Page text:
Patrick Harvie: SNP would need to offer 'progressive' tax policy to get support of Greens in coalition
Patrick Harvie has warned the SNP would need to overhaul their tax plans if they wanted to obtain support from the Greens in the event of falling short of a majority.
The Scottish Greens co-convener said it is “inconceivable” tax policy would not top their demands should Nicola Sturgeon’s party require a coalition after the Holyrood election.
Harvie was speaking as the Greens, who have been predicted to increase their number at Holyrood four-fold on May 5, launched their manifesto in Edinburgh.
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Under the party’s plans the current basic income tax rate of 20 per cent would be replaced by two bands - 18 per cent for the first £7,500 of income above the personal allowance and 22 per cent for income above £19,000. Income above £43,000 would be taxed at 43 per cent and income above £150,000 at 60 per cent.
Harvie has been highly critical of the SNP’s tax proposals after the First Minister vowed to freeze Scotland’s income tax rates and reject the UK Government’s move to lift the 40 per cent threshold.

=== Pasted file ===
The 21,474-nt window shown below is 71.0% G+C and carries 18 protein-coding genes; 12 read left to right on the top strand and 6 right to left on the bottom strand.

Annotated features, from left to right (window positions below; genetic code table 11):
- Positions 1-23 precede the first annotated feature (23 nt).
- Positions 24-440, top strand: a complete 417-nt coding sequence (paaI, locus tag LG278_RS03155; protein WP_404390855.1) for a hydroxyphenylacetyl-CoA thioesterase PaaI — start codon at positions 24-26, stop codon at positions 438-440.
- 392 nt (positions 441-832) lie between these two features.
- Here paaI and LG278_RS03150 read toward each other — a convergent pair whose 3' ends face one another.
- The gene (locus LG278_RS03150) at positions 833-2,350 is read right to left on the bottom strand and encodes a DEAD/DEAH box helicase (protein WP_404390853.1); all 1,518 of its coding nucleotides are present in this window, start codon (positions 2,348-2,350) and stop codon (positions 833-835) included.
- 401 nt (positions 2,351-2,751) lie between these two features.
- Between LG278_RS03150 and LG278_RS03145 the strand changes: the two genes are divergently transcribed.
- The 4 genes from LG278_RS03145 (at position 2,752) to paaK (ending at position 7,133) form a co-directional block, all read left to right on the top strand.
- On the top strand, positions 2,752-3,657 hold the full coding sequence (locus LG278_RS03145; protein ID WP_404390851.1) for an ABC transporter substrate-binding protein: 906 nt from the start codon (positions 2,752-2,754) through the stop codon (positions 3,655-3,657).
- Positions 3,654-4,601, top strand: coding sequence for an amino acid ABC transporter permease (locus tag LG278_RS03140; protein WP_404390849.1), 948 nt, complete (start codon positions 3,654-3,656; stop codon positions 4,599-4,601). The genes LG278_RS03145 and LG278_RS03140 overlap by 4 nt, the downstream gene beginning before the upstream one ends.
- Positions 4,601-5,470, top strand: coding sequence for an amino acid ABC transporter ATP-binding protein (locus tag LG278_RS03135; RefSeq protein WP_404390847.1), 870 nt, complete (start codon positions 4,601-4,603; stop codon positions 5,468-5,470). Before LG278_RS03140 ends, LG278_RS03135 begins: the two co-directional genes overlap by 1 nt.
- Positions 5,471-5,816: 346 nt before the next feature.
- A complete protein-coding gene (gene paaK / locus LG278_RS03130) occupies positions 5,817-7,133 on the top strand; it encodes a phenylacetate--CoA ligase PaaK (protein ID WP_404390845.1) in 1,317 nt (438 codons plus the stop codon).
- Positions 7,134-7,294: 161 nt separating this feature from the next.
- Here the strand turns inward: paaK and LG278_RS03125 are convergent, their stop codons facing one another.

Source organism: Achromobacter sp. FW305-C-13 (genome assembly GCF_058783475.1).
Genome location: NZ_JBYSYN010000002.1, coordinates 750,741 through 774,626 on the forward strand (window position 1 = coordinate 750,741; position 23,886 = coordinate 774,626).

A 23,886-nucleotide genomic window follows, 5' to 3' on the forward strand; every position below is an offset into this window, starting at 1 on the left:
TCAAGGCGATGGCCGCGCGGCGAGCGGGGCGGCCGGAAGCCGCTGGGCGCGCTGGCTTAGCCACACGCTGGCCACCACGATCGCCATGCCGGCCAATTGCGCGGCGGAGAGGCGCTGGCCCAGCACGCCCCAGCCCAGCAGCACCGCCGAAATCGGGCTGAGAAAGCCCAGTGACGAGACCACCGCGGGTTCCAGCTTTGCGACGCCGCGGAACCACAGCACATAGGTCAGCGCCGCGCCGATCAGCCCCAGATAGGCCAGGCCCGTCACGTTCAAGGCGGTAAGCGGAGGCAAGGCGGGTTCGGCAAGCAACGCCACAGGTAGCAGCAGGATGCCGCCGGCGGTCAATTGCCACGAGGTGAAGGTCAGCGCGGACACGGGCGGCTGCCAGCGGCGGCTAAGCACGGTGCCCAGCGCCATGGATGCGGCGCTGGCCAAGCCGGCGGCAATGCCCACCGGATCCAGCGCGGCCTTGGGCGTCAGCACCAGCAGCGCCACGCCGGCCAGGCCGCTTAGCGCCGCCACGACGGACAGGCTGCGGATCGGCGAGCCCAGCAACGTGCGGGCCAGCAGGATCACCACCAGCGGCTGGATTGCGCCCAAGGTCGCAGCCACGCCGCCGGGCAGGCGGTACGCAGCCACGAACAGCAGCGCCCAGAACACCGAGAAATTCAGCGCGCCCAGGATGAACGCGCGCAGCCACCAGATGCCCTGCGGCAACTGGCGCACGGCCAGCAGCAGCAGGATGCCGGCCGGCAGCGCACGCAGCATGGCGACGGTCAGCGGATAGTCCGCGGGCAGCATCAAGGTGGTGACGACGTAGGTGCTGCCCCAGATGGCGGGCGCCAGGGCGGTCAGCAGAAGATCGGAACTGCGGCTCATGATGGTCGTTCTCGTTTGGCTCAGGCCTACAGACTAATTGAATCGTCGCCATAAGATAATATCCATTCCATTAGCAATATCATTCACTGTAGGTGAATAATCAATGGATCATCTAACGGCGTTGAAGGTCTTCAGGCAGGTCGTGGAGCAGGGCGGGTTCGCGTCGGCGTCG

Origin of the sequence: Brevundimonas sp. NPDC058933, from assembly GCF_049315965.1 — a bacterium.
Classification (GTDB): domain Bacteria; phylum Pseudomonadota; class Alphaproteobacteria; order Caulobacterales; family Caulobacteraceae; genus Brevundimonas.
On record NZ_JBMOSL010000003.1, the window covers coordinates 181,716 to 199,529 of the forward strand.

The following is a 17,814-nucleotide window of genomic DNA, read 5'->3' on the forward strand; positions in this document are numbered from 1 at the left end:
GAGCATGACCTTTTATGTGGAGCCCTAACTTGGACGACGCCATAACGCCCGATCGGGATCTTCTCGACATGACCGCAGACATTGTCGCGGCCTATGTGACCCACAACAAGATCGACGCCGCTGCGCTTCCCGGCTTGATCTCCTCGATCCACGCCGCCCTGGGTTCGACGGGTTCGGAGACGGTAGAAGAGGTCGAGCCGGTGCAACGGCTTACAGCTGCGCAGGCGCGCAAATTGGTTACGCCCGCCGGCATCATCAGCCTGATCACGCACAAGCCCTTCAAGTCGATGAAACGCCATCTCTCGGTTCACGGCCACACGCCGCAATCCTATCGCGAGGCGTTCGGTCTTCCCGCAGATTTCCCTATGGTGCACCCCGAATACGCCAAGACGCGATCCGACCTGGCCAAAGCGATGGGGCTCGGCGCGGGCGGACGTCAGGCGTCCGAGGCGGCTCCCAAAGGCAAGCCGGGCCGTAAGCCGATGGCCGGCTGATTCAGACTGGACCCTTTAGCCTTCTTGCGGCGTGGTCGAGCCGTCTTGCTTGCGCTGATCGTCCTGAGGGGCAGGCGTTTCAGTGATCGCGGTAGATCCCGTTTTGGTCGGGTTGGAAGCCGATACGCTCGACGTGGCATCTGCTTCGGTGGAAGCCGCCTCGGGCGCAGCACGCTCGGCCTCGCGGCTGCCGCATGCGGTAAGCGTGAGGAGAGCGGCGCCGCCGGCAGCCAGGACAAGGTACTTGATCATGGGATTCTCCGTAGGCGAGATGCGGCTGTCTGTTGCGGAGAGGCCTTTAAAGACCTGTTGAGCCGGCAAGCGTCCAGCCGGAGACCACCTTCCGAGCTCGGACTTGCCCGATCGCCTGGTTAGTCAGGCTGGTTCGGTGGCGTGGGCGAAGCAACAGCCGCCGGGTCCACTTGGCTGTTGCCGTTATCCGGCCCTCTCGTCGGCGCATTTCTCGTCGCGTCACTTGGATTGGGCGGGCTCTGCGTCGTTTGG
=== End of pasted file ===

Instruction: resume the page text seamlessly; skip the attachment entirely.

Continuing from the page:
Polls continue to show the SNP on track for a second successive majority government, though latest YouGov research suggests the Greens could increase their rump at Holyrood from two to eight MSPs.
Asked what the party would demand of the SNP if coalition negotiations were to take place after May 5, Harvie said: “Perhaps one of the threads running through all of this document is the need for investment in the future of our economy but also to protect the public services that are under huge threat.
“I think it’s inconceivable that we wouldn’t see agenda item one in that meeting being about tax policy: how do we raise the revenue that is needed for investment in public priorities and in public services that the country so desperately needs.
“This can be done progressively so that people like MSPs, people wealthy enough, are paying a bit more, and genuinely leaving those at the bottom end of the income spectrum more protected with a lower tax bill at the end of the day.
“Frankly, I am slightly astonished that the SNP do seem to have walked away from the space to debate progressive tax policy and I think that there are many in the SNP who actually might welcome a little constructive pressure for that progressive approach, rather than leaving them vulnerable to pressure from the right if the Conservatives are the only ones bringing momentum into the Scottish Parliament.
“Anyone who recognises the SNP might be in power again should be thinking about who is putting pressure on them, from which direction, and if you want a progressive Scotland we’re going to need to address the failure of the current Scottish Government to offer a progressive tax policy.”
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